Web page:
JIS News

In about four weeks, Prime Minister P.J. Patterson will demit office as head of government and hand over the reigns of leadership to Local Government, Community Development and Sport Minister, Portia Simpson Miller.
As Information Minister, Senator Burchell Whiteman tells JIS News, the transition process to Mrs. Simpson Miller becoming the nation’s seventh and first female Prime Minister, will firstly entail the formal resignation of Mr. Patterson, by way of letter to the Governor-General. The resignation date will be decided on by both Mr. Patterson and Mrs. Simpson Miller.
“He will also at the same time, resign as President of the People’s National Party (PNP). When he resigns as Prime Minister of Jamaica, there is no longer a Cabinet in place, at that point, the new PM, having been sworn in, will have to form a Cabinet. That is expected immediately, so that there is no gap between the end of the service of the Patterson Cabinet and the start of the service of the Simpson Miller Cabinet,” he says.
Senator Whiteman notes that the selection process for the new Cabinet was entirely up to the new Prime Minister. “She will, using her best judgement, decide upon the size of the Cabinet, the members of the Cabinet, and make the call,” he says, noting that it was however “customary that a Prime Minister consult with those whom he or she wishes to appoint and the final appointment is something which is mutually arrived at”.
Turning to the boards of the various public sector agencies and how they will be affected, the Information Minister informs that such boards are not required to do anything at this stage. “Once the Cabinet that now exists ceases to function, and a new Cabinet is in place, it is for that Cabinet and the Prime Minister to decide whether the boards that are in place should continue, whether some of them or all of them would be expected to offer their resignation or whether the Cabinet wishes to revoke their appointment”.
He points out that the appointment of boards is a ministerial activity, “usually with the knowledge and approval of the Cabinet and certainly with the knowledge and support of the Prime Minister, so there would be a decision and it might not be the same decision in the case of all Ministers, or in the case of all boards – there will be a decision as to whether boards stay until the end of their current life, which might be a few months away, or whether they resign and lead the way for a new board to be appointed.” All of this, he emphasizes, will occur after the new Prime Minister has appointed her Cabinet.
As for Senators, he explains, they “do not hold the office of Senate or the position of Senator by virtue of the shape of or the existence of a Cabinet”.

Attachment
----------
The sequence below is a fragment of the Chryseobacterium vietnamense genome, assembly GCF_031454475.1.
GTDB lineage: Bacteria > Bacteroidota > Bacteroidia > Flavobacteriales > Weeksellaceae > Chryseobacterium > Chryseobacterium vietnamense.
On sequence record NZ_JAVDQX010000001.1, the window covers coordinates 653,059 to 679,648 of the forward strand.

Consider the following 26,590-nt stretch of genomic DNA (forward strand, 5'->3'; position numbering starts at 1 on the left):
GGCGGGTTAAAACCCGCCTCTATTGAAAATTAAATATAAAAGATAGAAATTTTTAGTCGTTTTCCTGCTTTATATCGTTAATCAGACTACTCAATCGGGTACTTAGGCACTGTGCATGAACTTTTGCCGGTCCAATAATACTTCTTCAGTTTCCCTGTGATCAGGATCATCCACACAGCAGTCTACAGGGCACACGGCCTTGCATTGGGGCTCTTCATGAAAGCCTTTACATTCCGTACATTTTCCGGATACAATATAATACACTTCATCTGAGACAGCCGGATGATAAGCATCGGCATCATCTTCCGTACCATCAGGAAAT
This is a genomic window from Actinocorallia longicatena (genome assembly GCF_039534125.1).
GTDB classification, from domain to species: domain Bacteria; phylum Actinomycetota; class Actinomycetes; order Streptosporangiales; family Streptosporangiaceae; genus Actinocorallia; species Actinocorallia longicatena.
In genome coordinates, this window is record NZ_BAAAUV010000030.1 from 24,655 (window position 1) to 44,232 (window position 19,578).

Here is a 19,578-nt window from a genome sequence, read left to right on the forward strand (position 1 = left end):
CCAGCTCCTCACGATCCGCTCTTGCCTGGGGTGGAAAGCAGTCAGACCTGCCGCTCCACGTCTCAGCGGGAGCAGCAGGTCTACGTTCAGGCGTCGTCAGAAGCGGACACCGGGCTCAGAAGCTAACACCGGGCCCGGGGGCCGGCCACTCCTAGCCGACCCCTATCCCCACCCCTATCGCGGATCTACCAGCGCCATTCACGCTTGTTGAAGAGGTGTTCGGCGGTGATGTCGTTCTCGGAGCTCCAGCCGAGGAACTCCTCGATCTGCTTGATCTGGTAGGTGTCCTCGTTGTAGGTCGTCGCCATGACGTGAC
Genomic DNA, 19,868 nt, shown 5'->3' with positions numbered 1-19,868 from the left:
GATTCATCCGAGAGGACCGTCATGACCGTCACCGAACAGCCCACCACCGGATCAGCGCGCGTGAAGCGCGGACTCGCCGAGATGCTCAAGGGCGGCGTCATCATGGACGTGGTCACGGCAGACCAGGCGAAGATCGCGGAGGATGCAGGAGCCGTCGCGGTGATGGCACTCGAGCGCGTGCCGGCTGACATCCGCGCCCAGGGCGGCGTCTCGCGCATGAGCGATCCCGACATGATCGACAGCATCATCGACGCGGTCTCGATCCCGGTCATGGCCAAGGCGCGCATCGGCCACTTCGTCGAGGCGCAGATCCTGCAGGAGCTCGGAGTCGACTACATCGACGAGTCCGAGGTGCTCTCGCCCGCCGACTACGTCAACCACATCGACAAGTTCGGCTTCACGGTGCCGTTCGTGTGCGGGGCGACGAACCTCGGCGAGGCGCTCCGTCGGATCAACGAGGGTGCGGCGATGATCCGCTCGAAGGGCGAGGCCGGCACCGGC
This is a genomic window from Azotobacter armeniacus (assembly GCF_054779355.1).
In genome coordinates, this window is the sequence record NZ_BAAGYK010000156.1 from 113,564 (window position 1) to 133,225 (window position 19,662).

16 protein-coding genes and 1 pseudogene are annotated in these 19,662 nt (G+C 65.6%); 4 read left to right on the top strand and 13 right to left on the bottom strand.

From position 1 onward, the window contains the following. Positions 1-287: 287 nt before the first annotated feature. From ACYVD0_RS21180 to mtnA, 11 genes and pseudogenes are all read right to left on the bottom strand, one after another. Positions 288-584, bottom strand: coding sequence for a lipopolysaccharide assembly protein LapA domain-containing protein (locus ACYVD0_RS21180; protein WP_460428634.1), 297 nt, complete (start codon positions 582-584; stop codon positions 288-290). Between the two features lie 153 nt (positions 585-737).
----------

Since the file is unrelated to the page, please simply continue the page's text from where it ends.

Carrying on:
Although Senators usually hold office until the government itself changes by way of a general election, they may choose to offer their resignation, “should it be thought necessary or advisable when a new Prime Minister is appointed”.
He further explains that Senators, who were members of the Cabinet, will not retain their Cabinet position while they remained as Senators, unless the Prime Minister wishes them to do so. Noting that presently, there are two Ministers in the Cabinet, who were in the Senate, he says they may remain as Senators if they chose not to resign, but they wouldn’t necessarily hold office as members of the Cabinet of the new Prime Minister.
As provided for in Section 69 of the Constitution, the Cabinet should consist of no fewer than 11 persons. Also, no less than two or more than four members of the Cabinet may be drawn from the Senate. The current Cabinet has 16 members in addition to the Prime Minister.
Turning to the role of the Governor-General in the appointment of the new Prime Minister, Senator Whiteman explains that the Governor-General will appoint to that office, “the person who in his judgement will command the support of the majority of the Members of Parliament”.
In this case, the Information Minister says, “it is very clear from all that has happened over the last few days, that the government members of the House of Representatives have declared that the person who will enjoy the support of them all is the Hon. Portia Simpson Miller, so then the Governor-General would by virtue of the Constitution now appoint her as the Prime Minister.”